Published On: Tue, Jun 18th, 2024

A home for unwanted doors and windows

The founder of upcycling company Green Doors describes how his business is battling a wasteful industry and how dyslexia and ADHD have proven to be superpowers

We walk past skips every day. Debris from home renovations, office refurbishments and building sites fills up these big bins and most of it goes straight to landfill. For Joseph Holman, founder and CEO of Green Doors, this is not just a waste but also a major business opportunity and chance to make a difference.

Holman started his upcycling business when he pulled a set of French doors out of a skip while training as a plumber. A decade on, he has over 30 employees and operates out of a 50,000 square foot warehouse filled with thousands of spruced up doors and windows.

“Last year, we rescued over 3,000 items and turned over nearly £2m. Not bad for a company that literally grew out of a skip,” Holman says. “Also, so far, we have not had any investment and have grown by reinvesting our profits back into the business. It’s a big issue we are fighting, with about one third of waste globally coming from the construction industry.

“More than 10 billion doors are produced every year. Some don’t even make it out of the factory as they’ve been made to slightly the wrong specification. Although a small amount of these are recycled, nothing is better than reusing.

“A lot of these doors are replacements but their lives are cut short due to aesthetics. That’s where we come in.”

Holman began in business early. Aged just 12 and using his dad’s eBay account, he invested his birthday and pocket money into a bulk order of magnetic ‘stick and ball’ games, which he then sold on individually.

“I ended up netting a profit of around £2,000 in just six weeks and, from then on, I was hooked on buying and selling anything I could.”

Diagnosed with ADHD and dyslexia at the age of seven, Holman struggled at school. Meanwhile, his parents didn’t see selling on eBay as a career choice. 

Holman decided to try his hand at plumbing. “I was on a £700 apprenticeship wage but making £3,000 to £4,000 a month selling second-hand boiler parts from jobs on eBay.”

It was while working as a plumber in 2014 that Holman was inspired to set up Green Doors. “Walking past a skip, I noticed a set of modern, white PVC-U French doors. I dug them out, loaded them onto my mate’s plumbing van, cleaned them up and advertised them on eBay. They sold the next day for hundreds of pounds.”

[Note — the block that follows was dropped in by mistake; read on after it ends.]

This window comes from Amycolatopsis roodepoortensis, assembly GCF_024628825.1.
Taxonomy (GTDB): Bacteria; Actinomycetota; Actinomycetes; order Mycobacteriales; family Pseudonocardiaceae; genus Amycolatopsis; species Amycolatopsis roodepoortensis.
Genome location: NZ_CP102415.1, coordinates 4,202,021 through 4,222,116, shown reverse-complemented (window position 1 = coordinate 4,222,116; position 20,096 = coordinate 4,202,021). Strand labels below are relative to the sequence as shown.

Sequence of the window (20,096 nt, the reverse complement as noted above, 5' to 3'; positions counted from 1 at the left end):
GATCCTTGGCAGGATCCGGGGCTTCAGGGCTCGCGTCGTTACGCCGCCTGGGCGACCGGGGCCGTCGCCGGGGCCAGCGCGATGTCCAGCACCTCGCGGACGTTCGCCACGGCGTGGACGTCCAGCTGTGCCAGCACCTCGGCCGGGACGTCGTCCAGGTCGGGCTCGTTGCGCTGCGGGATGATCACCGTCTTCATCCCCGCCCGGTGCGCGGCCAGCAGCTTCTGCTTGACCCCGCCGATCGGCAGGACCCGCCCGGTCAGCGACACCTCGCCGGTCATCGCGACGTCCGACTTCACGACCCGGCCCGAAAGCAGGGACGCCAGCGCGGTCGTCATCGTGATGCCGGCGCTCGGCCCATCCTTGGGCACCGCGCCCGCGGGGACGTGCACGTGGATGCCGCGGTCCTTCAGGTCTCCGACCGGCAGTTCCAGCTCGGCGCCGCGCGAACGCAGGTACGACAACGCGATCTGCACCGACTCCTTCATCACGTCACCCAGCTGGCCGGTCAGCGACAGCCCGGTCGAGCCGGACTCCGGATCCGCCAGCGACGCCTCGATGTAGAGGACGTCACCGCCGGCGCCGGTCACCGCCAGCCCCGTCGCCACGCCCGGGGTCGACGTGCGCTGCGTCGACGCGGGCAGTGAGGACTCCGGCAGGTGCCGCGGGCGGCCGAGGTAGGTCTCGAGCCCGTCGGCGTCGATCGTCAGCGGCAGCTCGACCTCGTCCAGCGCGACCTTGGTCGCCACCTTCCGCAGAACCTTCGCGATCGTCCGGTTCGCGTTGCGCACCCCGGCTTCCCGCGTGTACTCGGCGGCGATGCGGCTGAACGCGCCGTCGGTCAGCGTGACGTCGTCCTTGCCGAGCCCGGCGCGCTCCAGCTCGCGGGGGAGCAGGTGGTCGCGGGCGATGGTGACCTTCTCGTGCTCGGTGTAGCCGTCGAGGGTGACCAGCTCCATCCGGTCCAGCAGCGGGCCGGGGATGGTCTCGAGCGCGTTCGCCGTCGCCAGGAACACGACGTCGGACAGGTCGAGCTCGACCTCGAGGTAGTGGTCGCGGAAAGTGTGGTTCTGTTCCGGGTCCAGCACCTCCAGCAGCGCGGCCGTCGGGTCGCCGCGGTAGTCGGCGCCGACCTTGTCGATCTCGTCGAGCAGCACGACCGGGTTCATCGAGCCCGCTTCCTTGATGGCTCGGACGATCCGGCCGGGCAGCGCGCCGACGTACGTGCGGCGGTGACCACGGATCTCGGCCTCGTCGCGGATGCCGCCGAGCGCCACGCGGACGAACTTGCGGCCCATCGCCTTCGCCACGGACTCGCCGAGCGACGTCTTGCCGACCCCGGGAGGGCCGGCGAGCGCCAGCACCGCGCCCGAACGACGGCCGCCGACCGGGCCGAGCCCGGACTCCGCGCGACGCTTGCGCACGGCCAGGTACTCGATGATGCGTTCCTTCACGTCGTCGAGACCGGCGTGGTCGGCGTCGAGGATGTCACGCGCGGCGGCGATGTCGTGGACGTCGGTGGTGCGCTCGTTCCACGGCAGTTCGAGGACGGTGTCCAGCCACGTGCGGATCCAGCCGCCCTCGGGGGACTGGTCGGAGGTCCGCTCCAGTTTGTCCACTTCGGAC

Holman spent days scouring skips for more doors but soon found a “mountain destined for landfill” outside a door and window company. He bought the lot from the owner. With this stock secured, Holman packed up his plumbing career and founded his company with a plan to disrupt a wasteful industry.

“Friends and family thought I was delusional and urged me to stick with plumbing, but I knew I could make a difference,” he recalls.

Holman found the first few years tough, making a business from reselling doors and windows was harder than he expected.

“To say it’s been a rollercoaster is a bit of an understatement, it feels like we are building the theme park. I was stressed, depressed and on the verge of giving up daily and although profitable, still no one could see my vision,” he says. 

“For the last ten years, I’ve paid myself near minimum wage for the hours I’ve worked and we reinvest all profits back into the company to help scale up operations and rescue more stock. We are on a mission to ensure all doors get a second life. We believe it makes sense both economically and environmentally.”

Holman now attributes his business abilities to his neurodiversity. “Looking back, all my childhood I assumed I wouldn’t get anywhere due to my disabilities.  Now, I know these ‘superpowers’, as Sir Richard Branson would say, are what have got me to where I am today. They have given me the ability to see the bigger picture, think differently and take risks.”

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